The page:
Kensington, California: Super Citizen Hosts Summer Outdoor Movies in her Backyard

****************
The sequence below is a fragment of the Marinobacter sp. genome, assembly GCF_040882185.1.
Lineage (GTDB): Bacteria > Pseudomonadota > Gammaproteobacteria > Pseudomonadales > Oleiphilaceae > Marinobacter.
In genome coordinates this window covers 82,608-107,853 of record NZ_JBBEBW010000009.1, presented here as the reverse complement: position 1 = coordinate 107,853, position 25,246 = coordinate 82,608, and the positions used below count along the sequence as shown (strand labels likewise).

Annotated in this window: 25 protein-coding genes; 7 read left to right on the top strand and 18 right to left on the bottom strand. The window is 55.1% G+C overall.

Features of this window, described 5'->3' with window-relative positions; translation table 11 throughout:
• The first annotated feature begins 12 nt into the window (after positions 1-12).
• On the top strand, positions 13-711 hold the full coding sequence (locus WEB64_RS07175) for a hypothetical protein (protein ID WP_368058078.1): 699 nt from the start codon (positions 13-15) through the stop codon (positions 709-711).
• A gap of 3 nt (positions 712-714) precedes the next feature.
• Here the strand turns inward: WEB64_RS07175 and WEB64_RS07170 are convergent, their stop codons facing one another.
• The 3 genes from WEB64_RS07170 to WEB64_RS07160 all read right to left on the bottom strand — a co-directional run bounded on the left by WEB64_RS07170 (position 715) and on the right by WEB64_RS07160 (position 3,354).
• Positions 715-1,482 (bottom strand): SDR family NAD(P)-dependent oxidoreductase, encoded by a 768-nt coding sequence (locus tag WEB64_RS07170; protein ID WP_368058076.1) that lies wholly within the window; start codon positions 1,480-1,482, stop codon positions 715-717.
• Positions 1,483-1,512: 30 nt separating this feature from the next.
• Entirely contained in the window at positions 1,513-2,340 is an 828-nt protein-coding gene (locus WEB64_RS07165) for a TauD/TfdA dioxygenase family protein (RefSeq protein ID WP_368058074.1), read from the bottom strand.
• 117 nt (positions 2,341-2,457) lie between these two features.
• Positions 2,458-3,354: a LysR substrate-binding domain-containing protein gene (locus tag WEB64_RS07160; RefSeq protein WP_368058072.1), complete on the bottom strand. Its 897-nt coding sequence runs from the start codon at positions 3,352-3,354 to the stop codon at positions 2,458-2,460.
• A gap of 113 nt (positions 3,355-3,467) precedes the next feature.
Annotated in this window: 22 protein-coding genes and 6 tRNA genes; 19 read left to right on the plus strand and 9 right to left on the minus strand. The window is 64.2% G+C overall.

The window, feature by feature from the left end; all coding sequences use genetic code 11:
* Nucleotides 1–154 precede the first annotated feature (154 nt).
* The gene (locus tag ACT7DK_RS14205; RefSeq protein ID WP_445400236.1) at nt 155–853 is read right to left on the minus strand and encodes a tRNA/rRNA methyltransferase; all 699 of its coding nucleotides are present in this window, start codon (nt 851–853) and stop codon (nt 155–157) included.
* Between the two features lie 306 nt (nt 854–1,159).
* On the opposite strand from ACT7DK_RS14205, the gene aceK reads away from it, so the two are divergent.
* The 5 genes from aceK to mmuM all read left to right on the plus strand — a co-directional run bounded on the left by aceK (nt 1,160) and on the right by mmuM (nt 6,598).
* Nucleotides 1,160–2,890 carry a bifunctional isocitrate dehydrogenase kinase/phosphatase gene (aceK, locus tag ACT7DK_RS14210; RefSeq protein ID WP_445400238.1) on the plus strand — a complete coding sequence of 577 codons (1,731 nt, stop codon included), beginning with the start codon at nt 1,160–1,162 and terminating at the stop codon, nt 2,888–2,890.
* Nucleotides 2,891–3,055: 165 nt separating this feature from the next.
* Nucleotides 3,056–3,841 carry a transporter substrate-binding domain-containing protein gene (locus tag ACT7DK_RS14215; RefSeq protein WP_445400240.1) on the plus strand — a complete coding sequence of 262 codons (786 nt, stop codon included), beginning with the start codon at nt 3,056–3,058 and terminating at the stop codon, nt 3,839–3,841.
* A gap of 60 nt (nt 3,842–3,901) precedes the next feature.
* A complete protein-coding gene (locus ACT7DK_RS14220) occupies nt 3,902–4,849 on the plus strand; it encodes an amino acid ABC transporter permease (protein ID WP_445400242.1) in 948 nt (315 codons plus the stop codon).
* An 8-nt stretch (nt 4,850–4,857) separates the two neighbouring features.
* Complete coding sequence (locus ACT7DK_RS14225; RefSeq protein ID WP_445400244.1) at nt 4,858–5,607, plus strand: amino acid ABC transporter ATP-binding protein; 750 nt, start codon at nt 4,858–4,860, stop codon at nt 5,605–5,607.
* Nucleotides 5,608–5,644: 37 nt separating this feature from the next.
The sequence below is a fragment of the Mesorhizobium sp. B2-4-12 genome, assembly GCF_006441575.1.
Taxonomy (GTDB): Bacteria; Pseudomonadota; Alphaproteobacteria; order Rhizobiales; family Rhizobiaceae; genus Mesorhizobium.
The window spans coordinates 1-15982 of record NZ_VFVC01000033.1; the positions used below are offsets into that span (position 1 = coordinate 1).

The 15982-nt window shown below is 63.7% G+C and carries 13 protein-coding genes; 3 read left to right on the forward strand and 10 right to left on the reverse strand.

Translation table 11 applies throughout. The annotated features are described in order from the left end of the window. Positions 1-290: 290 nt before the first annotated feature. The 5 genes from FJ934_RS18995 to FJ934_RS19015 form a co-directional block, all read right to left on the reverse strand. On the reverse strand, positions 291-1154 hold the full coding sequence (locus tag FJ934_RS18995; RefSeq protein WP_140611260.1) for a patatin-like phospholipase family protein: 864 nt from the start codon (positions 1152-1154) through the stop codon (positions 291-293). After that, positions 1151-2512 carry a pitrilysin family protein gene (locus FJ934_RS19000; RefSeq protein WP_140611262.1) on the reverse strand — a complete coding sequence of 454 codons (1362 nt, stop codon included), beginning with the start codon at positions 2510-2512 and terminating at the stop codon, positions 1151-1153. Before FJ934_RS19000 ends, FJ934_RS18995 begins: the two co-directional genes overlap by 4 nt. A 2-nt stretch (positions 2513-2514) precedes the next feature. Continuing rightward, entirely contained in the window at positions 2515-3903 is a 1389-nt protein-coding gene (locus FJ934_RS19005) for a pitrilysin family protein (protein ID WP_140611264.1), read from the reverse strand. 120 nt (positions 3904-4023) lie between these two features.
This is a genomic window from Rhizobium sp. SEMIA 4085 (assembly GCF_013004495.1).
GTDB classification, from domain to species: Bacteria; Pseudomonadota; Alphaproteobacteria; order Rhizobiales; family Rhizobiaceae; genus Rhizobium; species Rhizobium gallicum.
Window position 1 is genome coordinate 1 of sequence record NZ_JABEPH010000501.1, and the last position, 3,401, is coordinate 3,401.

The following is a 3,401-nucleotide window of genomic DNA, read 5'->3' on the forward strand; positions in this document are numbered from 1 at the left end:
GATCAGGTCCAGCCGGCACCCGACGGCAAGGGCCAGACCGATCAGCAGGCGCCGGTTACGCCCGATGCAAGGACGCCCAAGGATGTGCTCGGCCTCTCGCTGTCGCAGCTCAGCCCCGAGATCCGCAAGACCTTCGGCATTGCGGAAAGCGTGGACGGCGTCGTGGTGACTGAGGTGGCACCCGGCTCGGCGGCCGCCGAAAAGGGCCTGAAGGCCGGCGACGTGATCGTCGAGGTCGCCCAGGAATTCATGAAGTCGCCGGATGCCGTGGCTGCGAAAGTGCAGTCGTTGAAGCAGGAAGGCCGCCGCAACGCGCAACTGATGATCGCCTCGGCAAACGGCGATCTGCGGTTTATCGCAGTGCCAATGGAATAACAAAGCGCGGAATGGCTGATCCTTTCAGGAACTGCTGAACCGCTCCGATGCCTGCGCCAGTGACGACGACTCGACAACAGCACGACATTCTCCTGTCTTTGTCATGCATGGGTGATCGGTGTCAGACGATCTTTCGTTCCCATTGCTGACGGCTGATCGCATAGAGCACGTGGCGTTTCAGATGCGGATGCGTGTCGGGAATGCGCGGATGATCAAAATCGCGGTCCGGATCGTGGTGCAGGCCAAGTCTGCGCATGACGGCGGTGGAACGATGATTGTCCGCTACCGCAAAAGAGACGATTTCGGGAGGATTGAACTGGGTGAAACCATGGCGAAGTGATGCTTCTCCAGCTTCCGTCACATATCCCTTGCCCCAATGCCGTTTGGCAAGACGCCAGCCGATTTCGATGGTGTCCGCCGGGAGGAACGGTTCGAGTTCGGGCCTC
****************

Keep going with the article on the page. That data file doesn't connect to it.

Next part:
She drives elderly neighbors to their doctor appointments. She invites families over for Sunday dinners. She shows movies in her backyard, inviting everyone and anyone. This San Diego native is the Mother Theresa of her little cul-de-sac neighborhood in Kensington. I don't think there's a person in our area that hasn't been touched by her kindness and her love and her care, said Zoa Winter, Barrett's neighbor, who has lived in Kensington on and off since 1945. I've never met anyone like her. Barrett is involved with community activities and also busies herself with her own philanthropies to better her neighborhood. She is the chairwoman of the Neighborhood Watch program, she organized a neighborhood electronic newsletter, and she runs the neighborhood's fire safe council. She has an open house party and bike ride every New Year's Day, she holds outdoor movie nights during the summer, she gets the neighborhood kids on a float in Kensington's Memorial Day parades, she throws ice cream socials and kids' talent shows, she takes care of people's pets while they're away, she brings food to nearby seniors, organizes block parties and makes sure every new resident is pleasantly greeted. Bev the name everyone calls her grew up in Hillcrest and graduated from San Diego High School. She retired five years ago after working in public education as a special education teacher, a high school principal and, lastly, a director of public personnel service. She raised four children and has been married to her husband, Terry Frey, for 11 years. They moved into their current house in Kensington 10 years ago. When Barrett steps into her front yard, neighbors walking their dogs stop to talk to her and children ask her if she can play with them. She's popular, lively and her neighbors want to voice their gratitude for her sacrifices. She is just the most loving, giving, big-hearted person I've ever met, said Winter. The whole neighborhood feels the same way. What may be the best thing about her? She's tirelessly modest. It's not really about us, it's the people in the neighborhood, Barrett said. If you need anything, they're always right there. She said the neighbors as a collective group are what make their neighborhood such a great place to live. Maybe I've instigated some things, but the neighbors carry them off, she said. Barrett said her neighbors are the heroes because they're the ones who donate, show up and help arrange activities and events. She doesn't take enough credit, said Frey, who is a biology professor and chair of the biology department at San Diego State University. If she wasn't here, nothing would happen. Barrett became the self-appointed chairwoman of the Neighborhood Watch program because no one else took the job. She designed a special greeting game for new residents, in which she surprises them with a plastic flamingo or a lawn fairy decoration and a welcoming letter. She makes black-eyed peas and greens every New Year's Day (which she got from her grandmother's southern tradition to bring in luck and money for the new year) and invites the whole neighborhood to feast. She even saved a neighbor's wife from choking, because she knows CPR and was able to get there before the ambulance. Barrett said she and Frey will never move away. It's such a great place to grow old, she said. We're entrenched. It's not only because of the couple's beautiful home which has a large backyard garden and two spacious balconies with a deep canyon view that would keep anyone from moving but they adore the friendly and caring vibe of the neighborhood. Barrett said there were neighbors who made sure the elderly residents had a place to go during the 2007 fires, and another neighbor leads Sunday morning bike rides for whoever wishes to join him. One neighbor once jumped multiple fences to save her grandson from being attacked by wasps. Barrett feels her neighborhood is unique because of the variety of ages, ethnicities and socioeconomic groups. Although there are about 200 houses in her corner of Kensington, Barrett said there is only one way in and out of the neighborhood, so it stays separated from outside traffic. In front of Barrett's home is an herb garden that is helpfully labeled. It has a sign that tells passers-by to take whatever they'd like. She grows fruits and vegetables in the backyard and passes out the surplus produce to her neighbors. Barrett's garden is symbolic of her character: it is there for the neighbors' gain and ensures they won't leave empty-handed. If you pass on Barrett's Sunday dinner offer, she'll make sure you leave with a paper bag full of her plump, homegrown tomatoes. Then expect Frye to smile at you and say, That's just how she is with everyone. Amanda Strouse source-

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